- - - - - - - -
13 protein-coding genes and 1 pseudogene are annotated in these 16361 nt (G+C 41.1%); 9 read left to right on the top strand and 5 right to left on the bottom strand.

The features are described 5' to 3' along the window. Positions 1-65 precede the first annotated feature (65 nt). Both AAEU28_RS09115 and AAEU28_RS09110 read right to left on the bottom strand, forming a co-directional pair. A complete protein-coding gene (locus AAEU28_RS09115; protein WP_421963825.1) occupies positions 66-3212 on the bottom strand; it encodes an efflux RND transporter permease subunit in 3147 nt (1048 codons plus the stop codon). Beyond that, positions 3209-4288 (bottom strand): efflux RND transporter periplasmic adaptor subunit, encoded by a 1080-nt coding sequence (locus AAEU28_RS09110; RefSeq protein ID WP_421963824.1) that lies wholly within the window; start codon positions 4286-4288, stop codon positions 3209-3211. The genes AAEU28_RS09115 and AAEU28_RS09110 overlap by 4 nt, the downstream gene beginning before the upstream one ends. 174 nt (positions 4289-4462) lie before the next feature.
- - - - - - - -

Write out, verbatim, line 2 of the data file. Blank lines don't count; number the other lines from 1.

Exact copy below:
The features are described 5' to 3' along the window. Positions 1-65 precede the first annotated feature (65 nt). Both AAEU28_RS09115 and AAEU28_RS09110 read right to left on the bottom strand, forming a co-directional pair. A complete protein-coding gene (locus AAEU28_RS09115; protein WP_421963825.1) occupies positions 66-3212 on the bottom strand; it encodes an efflux RND transporter permease subunit in 3147 nt (1048 codons plus the stop codon). Beyond that, positions 3209-4288 (bottom strand): efflux RND transporter periplasmic adaptor subunit, encoded by a 1080-nt coding sequence (locus AAEU28_RS09110; RefSeq protein ID WP_421963824.1) that lies wholly within the window; start codon positions 4286-4288, stop codon positions 3209-3211. The genes AAEU28_RS09115 and AAEU28_RS09110 overlap by 4 nt, the downstream gene beginning before the upstream one ends. 174 nt (positions 4289-4462) lie before the next feature.